Barmack: It’s an opportunity to do romantic film franchises in a market where romcoms haven’t traditionally been done all that much. One of the reasons why we are chasing romance so hard is that there’s actually a big appetite throughout continental Europe. With all the global streaming services coming out, the availability of access to TV movies has become more limited. So we could either go to a global platform, or sell market by market, which is harder but can ultimately be more profitable for the business.

There are romantic novelists and romantic novelists. What kind is Petra Hülsmann?

Wexler: Her debut novel, “Bumblebees in the Heart,” is not just a romantic comedy. It’s great comedy as well, and very modern, with an appeal to women aged 20 to 40. The stories vary in theme and focus, but have a throughline in being very modern, very female-focused, feminist and progressive.

They also offer, I sense, the promise of immersion in a fully developed world which is not quite our own but highly attractive nonetheless.

Wexler: Yes, all the novels take place in the same universe, an idyllic Hamburg world, which takes in Ottensen, cafe terrace Alsterperle, street-corner bars and Elbe beach. The universe is full of eccentric characters, some of whom pop up from one book to another, such as taxi-driver Knut, a fan favorite who offers the characters sage advice.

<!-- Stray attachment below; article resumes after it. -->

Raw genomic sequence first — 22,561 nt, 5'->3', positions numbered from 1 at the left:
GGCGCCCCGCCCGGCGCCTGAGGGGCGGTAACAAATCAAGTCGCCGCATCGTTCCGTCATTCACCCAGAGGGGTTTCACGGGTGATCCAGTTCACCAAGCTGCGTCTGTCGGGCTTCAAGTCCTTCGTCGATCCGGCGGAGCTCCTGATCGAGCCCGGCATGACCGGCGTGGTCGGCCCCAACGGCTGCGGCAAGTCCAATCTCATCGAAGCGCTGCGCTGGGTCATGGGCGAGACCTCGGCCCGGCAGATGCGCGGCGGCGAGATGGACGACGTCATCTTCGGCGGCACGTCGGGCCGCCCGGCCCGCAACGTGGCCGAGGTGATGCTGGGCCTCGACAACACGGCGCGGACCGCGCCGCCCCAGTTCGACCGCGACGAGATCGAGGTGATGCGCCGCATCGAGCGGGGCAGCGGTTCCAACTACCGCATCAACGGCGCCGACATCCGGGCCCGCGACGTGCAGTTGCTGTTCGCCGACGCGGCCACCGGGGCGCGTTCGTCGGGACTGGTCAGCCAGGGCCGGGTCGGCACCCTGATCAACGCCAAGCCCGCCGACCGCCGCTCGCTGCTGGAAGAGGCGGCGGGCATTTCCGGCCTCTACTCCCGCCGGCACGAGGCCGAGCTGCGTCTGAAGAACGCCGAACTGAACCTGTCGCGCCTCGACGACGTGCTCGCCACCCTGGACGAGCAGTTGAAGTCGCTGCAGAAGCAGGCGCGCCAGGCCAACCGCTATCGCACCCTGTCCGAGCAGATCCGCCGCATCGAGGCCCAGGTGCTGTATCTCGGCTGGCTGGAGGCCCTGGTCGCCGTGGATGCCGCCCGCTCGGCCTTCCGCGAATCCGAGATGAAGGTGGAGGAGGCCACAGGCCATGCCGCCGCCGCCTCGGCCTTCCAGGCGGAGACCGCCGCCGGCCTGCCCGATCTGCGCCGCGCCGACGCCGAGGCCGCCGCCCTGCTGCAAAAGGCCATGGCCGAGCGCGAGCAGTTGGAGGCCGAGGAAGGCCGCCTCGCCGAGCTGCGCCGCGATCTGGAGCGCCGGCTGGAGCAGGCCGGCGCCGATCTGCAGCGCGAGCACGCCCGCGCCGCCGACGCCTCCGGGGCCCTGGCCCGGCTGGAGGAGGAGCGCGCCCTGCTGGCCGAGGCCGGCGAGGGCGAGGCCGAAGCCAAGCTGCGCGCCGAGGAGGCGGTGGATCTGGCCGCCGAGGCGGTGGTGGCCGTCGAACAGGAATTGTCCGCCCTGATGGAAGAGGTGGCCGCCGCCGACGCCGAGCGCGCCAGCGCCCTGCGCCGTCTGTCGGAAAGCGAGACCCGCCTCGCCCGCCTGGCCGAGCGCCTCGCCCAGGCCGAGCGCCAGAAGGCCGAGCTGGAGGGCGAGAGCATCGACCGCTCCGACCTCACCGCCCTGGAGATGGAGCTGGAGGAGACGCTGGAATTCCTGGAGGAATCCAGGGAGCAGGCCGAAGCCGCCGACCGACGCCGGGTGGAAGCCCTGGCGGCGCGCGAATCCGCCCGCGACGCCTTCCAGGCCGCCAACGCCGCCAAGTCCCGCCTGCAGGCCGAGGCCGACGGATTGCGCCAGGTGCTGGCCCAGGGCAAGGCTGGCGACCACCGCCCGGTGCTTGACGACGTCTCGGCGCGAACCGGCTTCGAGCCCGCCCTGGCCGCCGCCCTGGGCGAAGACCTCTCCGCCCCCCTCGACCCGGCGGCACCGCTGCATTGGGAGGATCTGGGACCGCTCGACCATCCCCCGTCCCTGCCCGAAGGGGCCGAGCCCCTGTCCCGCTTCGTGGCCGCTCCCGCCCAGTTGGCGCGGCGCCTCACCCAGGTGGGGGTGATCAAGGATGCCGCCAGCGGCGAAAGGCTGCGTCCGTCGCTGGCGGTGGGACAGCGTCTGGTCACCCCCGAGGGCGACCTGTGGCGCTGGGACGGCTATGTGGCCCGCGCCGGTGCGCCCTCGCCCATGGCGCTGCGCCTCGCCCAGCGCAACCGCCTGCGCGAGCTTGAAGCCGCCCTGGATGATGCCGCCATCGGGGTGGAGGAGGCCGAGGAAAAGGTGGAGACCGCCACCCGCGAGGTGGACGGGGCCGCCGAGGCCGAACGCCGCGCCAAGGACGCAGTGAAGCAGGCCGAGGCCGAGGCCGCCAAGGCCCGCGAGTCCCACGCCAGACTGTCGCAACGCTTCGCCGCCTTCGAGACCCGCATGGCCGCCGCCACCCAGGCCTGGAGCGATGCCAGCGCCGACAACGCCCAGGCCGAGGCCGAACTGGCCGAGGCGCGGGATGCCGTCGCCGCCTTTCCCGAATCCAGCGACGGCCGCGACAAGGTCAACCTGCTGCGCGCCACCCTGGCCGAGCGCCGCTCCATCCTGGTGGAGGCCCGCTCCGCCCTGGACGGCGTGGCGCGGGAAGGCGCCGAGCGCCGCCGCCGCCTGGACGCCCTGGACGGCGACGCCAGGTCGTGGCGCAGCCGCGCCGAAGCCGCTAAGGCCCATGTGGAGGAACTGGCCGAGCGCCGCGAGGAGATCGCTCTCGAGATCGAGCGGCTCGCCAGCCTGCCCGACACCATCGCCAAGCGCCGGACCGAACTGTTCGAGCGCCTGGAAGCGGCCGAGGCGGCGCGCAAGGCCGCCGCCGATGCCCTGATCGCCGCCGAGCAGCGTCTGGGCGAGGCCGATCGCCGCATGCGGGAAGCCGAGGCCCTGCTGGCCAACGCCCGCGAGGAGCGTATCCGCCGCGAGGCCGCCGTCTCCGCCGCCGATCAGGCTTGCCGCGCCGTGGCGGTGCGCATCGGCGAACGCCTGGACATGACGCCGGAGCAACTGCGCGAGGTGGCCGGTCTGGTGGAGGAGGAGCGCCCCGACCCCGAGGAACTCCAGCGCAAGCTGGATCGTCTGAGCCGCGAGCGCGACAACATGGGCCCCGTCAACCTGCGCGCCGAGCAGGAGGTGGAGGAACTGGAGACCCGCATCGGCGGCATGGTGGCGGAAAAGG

The independent but interconnected nature of the novels would of course favor a film franchise structure…..

Barmack: Yes. Romantic comedies tend to be one-offs. Jocelyn and I have been searching all around Europe for titles that are repeatable. It’s easy to find a one-off, but it’s hard to find an entire romantic universe.


The Other Five Novels:

‘When Butterflies Fly Loops’ (2015)

Kara starts her new job at a big Hamburg soccer club, but not in senior management as she fondly imagined but rather as chauffeur and chaperone to its star player, who seems more obsessed by his moves at nightclubs than on the soccer field. Kara can’t stand him, she thinks, until the two risk a second look.

‘Happiness Is When You Love Anyway’ (2016)

Isabelle’s ordered life is thrown a curveball when the restaurant she has lunch in, across from the flower shop where she works, is taken over by the unpredictable Jens who refuses to prepare her favorite dish. But she soon suspects that it may be the surprises that make her life richer.

‘Life Falls Where It Will’ (2017)

Party, party girl Marie’s life is tuned upside-down when she’s forced to look after ill sis’ children and take over running the family shipyard. Doing so, she realizes there are some things that are worth fighting for.

‘If It Were Easy, Everyone Would Do It’ (2018)

Out of the blue, music teacher Annika is transferred from her dream school in an upscale Hamburg district to one in the city’s biggest problem hood. When the music group she founds there bombs, she turns to her first great love, Tristan, now a theater director….

‘Most of the Time It Turns Out Differently Than You Think’ (2019)

Fed up with love, Nelly determines to pour her energies into her job at a hip Hamburg PR agency, just as her little brother Lenny, who has Down syndrome, calls on her to support him in his move to find an apartment of his own. She also realizes she is falling in love with her nice boss Claas.